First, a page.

Greece’s inflation rate rose to 1.7 percent in March, Greek Statistics Authority ELSTAT said on Monday. The rise is due to the mass price increases in food, alcoholic drinks, tobacco, telecommunications, heating oil and transport due to special fee in fuel. In February inflation rose to 1.3% and in January 1.2%. Extra charges and fees have been imposed as of 1. January 2017. the Greek consumer saw the price hikes long before the ELSTAT would record them..
Price increases according to ELSTAT are:
+1.6% in “Food and non-alcoholic beverages”, mainly fresh furit and vegetables, olive oil potatoes and coffee
+2.8% in “Alcoholic beverages and tobacco”
+ 0.1% “Clothing and footwear”
+3.6% “Housing” due to price increase in heating oil and natural gas.
+8.6% ‘Transport” due to price increase in fuel and lubricants, airplane tickers.
+2.1% “Communications” due to extra fees of 5% imposed to landlines and subscription television.
+1.7% in Hotels, cafes, restaurants”
The price hikes were partly balanced with price decreases in some goods and services like vehicle prices, pharmaceutical products, education/tuition fees.
Reuters notes that Greece had been in a protracted deflation mode since March 2013 based on its headline index, as wage and pension cuts and a multi-year recession took a heavy toll on Greek household incomes.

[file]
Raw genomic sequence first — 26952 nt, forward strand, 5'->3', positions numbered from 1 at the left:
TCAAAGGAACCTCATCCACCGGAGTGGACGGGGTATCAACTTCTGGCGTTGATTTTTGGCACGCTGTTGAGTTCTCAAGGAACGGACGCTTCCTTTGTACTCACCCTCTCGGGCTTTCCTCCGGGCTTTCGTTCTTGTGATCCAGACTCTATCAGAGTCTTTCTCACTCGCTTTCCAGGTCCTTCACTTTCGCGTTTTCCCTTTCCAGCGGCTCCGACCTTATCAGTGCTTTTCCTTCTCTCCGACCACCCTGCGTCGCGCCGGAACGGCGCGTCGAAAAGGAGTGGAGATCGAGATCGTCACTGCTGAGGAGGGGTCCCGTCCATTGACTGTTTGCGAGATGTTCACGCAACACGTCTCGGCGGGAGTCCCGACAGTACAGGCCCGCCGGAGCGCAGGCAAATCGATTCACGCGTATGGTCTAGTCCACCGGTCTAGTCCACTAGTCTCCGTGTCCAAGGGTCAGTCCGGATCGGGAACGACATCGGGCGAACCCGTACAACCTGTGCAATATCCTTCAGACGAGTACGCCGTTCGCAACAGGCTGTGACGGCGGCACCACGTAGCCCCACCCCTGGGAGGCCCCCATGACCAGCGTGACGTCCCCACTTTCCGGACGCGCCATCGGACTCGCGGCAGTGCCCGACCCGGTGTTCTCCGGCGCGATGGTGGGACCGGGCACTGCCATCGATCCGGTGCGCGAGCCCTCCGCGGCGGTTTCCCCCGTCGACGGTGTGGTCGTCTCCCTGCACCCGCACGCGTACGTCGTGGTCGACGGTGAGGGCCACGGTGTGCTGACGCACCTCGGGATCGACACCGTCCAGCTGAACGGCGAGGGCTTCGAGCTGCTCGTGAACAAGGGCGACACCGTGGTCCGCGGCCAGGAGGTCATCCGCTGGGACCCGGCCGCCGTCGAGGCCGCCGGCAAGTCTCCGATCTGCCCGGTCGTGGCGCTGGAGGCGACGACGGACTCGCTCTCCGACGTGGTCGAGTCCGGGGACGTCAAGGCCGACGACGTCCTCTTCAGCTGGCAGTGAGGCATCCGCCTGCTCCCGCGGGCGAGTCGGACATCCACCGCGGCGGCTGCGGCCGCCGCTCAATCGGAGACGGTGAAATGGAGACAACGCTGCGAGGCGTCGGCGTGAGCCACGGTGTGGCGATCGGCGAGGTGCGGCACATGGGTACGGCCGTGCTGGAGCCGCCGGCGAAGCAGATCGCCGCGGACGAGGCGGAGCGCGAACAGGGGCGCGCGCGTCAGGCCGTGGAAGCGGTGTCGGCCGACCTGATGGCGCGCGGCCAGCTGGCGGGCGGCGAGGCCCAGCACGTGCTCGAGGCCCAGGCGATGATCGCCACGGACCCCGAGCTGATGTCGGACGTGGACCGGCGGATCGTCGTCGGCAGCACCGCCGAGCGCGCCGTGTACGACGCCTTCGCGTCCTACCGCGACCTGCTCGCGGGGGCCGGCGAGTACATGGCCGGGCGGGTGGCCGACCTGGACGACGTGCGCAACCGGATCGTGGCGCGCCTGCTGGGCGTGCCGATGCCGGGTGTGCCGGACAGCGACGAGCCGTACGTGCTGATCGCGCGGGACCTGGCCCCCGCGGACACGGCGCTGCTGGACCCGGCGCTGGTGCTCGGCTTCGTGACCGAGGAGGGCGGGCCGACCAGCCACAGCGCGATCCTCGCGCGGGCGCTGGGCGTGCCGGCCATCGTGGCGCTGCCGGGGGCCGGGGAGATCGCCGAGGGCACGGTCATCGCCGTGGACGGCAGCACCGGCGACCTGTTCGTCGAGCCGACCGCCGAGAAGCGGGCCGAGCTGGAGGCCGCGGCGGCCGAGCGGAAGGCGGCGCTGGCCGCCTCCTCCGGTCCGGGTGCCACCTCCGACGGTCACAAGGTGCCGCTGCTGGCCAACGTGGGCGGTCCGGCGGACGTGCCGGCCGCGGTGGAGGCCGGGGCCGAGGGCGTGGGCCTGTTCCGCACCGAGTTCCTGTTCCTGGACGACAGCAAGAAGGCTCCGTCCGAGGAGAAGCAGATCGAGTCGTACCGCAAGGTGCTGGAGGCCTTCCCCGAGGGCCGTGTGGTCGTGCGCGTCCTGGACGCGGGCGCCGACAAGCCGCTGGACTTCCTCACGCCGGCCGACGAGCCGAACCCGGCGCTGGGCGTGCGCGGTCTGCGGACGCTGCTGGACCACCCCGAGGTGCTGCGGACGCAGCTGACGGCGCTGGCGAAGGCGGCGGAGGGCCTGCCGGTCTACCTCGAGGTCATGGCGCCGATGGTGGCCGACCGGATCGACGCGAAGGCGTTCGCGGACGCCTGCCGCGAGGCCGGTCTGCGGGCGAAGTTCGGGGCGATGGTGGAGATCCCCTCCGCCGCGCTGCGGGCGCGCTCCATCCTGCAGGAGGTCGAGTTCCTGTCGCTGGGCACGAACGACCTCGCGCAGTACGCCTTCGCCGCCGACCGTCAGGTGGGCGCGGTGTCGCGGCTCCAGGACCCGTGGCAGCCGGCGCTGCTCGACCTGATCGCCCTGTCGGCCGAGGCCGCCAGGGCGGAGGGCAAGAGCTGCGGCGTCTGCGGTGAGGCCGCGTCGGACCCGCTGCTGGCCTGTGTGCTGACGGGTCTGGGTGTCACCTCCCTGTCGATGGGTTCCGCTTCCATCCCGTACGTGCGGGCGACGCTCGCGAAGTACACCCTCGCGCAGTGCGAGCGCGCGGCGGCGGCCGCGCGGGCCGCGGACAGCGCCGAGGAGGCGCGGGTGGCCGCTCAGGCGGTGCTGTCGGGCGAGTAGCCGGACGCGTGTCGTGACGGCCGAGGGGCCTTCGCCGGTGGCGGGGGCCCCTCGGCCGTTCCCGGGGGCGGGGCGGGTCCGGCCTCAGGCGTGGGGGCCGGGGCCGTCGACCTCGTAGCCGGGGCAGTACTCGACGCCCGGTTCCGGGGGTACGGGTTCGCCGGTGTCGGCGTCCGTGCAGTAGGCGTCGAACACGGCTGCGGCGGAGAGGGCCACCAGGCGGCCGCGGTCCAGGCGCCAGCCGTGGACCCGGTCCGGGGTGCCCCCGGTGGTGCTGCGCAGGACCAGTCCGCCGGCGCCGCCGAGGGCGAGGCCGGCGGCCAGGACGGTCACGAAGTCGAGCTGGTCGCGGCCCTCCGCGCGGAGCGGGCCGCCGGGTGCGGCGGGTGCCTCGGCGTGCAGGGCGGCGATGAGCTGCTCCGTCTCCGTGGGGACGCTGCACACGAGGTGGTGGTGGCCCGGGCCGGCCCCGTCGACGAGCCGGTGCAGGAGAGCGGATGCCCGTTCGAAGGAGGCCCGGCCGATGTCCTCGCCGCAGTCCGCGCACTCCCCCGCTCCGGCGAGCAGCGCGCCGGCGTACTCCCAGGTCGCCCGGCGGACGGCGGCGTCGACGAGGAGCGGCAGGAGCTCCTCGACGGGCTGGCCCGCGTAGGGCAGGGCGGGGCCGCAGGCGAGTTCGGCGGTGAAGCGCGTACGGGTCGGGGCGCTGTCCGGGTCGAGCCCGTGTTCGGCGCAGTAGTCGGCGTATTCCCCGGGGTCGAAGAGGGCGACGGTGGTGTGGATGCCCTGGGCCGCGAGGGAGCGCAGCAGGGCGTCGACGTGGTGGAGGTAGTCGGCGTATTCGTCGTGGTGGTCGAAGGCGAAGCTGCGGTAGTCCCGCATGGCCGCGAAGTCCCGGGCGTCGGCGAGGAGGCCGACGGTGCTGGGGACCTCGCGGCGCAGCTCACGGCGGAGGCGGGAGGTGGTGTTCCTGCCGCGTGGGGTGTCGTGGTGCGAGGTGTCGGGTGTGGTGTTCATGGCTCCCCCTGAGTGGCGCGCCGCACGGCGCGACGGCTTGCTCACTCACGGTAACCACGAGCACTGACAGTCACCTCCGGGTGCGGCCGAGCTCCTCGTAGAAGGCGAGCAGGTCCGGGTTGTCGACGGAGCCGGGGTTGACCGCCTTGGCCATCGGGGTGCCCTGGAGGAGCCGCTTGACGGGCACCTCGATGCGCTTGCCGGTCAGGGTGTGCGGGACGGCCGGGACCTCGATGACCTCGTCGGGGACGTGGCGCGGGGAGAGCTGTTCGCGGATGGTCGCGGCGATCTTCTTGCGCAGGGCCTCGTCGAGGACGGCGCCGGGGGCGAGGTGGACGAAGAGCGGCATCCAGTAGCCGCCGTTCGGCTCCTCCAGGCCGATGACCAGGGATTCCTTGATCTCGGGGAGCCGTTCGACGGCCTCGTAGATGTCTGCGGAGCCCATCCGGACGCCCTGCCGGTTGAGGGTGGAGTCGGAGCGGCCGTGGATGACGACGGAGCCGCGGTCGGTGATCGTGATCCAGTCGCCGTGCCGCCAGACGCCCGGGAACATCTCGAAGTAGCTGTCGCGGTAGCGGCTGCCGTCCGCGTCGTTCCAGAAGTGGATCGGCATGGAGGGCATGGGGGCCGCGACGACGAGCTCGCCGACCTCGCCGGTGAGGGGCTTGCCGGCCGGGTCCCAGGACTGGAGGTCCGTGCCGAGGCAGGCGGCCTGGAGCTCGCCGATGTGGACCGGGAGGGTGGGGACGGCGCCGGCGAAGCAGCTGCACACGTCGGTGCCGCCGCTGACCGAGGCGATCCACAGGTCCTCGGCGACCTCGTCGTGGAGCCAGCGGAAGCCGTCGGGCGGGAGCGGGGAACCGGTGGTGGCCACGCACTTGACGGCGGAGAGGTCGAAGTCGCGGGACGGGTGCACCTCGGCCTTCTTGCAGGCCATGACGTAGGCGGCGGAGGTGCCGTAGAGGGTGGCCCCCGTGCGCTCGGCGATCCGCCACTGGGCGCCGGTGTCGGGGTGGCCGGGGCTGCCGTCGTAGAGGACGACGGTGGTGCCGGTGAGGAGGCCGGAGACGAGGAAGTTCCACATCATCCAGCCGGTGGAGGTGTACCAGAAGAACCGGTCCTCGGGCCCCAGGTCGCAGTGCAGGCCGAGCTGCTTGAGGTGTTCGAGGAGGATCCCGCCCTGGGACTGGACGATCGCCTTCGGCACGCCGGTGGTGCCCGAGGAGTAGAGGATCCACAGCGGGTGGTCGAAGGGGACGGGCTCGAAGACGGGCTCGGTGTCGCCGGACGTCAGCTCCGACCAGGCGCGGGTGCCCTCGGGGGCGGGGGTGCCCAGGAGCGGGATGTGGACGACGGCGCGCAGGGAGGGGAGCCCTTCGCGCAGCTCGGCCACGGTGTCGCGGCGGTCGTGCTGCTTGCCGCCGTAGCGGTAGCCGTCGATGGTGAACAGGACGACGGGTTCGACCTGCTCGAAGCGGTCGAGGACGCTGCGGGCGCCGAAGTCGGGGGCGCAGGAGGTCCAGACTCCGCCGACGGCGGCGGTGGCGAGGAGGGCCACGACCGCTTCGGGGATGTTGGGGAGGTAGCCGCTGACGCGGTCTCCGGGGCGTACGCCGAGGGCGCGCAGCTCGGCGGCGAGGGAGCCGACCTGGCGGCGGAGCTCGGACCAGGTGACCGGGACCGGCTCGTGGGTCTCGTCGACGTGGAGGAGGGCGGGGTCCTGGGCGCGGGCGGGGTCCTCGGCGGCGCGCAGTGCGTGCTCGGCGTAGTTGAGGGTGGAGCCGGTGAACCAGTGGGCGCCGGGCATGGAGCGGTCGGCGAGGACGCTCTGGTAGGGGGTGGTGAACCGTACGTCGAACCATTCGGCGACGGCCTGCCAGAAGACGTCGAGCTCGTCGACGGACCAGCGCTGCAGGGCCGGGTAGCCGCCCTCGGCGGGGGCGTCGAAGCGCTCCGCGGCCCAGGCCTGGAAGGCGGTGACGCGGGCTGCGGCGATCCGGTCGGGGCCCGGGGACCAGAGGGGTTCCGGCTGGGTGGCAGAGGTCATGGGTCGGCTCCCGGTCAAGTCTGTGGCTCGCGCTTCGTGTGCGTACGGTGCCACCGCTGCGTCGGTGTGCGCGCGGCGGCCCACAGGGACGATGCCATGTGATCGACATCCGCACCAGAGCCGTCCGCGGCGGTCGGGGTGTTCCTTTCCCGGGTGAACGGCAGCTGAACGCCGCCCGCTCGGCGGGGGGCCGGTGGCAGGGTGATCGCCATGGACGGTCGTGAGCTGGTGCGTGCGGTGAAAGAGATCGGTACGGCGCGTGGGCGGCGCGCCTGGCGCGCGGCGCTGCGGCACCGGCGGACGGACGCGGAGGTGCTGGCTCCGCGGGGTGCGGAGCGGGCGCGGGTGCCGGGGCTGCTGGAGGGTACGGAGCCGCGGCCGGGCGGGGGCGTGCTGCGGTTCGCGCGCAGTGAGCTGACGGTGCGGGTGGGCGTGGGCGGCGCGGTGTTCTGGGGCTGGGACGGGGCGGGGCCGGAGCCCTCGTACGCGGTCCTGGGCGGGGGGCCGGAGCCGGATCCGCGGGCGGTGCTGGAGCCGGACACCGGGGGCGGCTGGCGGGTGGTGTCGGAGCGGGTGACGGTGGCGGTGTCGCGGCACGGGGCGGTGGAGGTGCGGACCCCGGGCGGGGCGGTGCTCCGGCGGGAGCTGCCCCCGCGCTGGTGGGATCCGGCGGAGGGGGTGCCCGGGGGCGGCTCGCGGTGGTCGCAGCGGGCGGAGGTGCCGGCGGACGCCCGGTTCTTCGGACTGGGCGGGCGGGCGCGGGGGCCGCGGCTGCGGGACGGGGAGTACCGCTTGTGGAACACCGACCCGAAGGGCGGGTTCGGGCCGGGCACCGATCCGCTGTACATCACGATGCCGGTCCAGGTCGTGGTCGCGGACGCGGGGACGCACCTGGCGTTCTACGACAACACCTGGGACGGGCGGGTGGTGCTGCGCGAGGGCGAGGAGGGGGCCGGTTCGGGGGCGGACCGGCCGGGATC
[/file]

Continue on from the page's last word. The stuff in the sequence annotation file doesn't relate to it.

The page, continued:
Deflation in Greece, which signed up to its first international bailout in 2010, hit its highest level in November 2013, when consumer prices registered a 2.9 percent year-on-year
Euro zone annual inflation slowed in March by far more than the market had expected, driven down mostly by a deceleration of energy price rises, based on estimates from the European Union
What is recorded as statistics rate, it mean in real life an extra expenditure of 10 euros per week in the supermarket. Price hikes amid low wages, high unemployment, permanent increasing direct and indirect taxes? “No, thanks!” say Greek consumers.
Beginning of the month, a research found a significant decrease of 13% in the amount Greek households spend for daily purchases at the country’s supermarkets. Greek households spend 40 euro less per month in the supermarkets. the decline has been recorder also in the turnovers of the country’s supermarkets: -10 percent in January 2017, a slight increase of +2.9 percent in February, but a serious decline of -15 percent in March.
Last month, I wrote about my surprise to see the price for one liter oil average olive oil to have skyrocketed to €7.10 from 6.40 – if I am not wrong previously – and even sharp below five euros in the period before that.
I hope, we will not be forced to use olive oil like Channel No 5 – a drop behind the ear.
This Greek Nightmare has no end.